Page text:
Get back

It was a picture of Jesus. A framed print, gloriously sentimental, probably painted by a starving artist in Poland. But to the eyes of a twelve year old Catholic boy it was the most beautiful Mother's Day present in the world.

When I looked at the price sticker, just below the blue Woolworth label, the sticker shock was twofold: it confirmed its inaccessibility while further glamorizing its value. The picture next to it was half that price. I switched the price tags.

I wasn't alone. My friend Kenny thought that this was so cool that he followed suit, and switched the price tag on a pair of sunglasses. Now it was a conspiracy.

The irony that I was perpetrating a fraud to acquire an image of Jesus wasn't entirely lost on me, even as a twelve year old. I did feel a little crummy. But the grandeur of this gift, the anticipated glory of my mother's smile that it would surely evoke, easily trumped that. To the checkout we stole.

And at the checkout we were nabbed. By the smoldering and singularly pissed off store manager. The police were called. The irony of the evidence was not lost on the investigating patrol officer. Nor its grotesqueness on the manager. None of which changed the facts. Whatever leniency the pathos of my motive may have inspired, the plain venality of the sunglass heist, which I had also inspired, poisoned. A ride home in the patrol car would have to take place. Kenny and I sulked and trembled in the back seat. In a vehicle whose obvious authority and sheer coolness I couldn’t help admiring.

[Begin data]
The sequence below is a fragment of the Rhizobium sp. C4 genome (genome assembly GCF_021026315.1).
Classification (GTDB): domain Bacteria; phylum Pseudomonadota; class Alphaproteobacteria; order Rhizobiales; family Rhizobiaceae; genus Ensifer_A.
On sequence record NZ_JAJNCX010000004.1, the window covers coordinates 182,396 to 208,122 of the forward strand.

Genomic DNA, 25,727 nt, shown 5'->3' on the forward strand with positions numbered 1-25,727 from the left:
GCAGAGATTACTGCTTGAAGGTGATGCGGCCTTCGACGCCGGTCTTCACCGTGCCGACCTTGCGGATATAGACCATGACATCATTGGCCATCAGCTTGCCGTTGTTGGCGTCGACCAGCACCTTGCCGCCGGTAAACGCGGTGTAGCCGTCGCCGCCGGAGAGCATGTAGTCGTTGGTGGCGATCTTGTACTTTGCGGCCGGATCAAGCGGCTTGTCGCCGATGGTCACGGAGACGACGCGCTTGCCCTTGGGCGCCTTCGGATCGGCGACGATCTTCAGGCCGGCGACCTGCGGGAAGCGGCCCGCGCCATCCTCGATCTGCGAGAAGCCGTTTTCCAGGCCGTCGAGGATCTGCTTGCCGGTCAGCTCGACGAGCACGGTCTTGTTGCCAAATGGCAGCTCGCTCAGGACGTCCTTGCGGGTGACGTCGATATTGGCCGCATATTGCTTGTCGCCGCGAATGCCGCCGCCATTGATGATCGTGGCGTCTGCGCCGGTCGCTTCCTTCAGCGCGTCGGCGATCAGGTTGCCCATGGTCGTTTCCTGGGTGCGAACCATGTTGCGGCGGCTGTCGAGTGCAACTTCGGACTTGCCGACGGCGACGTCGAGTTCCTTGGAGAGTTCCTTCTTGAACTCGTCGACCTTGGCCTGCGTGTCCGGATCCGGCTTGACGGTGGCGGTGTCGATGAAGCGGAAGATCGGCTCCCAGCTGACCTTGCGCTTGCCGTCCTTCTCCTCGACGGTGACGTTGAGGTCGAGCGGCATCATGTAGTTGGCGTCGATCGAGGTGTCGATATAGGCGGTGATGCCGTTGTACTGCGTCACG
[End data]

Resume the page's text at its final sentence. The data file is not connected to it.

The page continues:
The policeman, a hottie in his own right, stole my heart that day. He said to my dad "Don't be too hard on the boys..." But dad wasn’t feeling quite so magnanimous. Kenny was dropped off at my house to await the arrival of his parents. It wasn’t exactly a pajama party. The gang leader received the brunt of the scolding, in front of Kenny, and rightly so. With a promise of appropriate punishment to be determined. My mother just shook her head sadly. I like to think I saw the slightest hint of a smile in her eyes, which she tried hard to keep to herself.

I suspect many other gifts, given to many others, over the years, have been more or less grotesque as well. I hope they’re less of a dead mouse than they used to be. The first gift that I gave anyone, independently won and inspired, was a hand-made lady's "fan" that I won for my mother at the school fair. I was six. The fan was, in fact, a yellow fly swatter decorated with glitter and edged with blue marabou feathers. But it was the most gorgeous object I’d ever seen in my young life. Mom had to have it. She was moved to tears. And nobody arrested me that time. Get back... Get back... Get back to where you once belonged...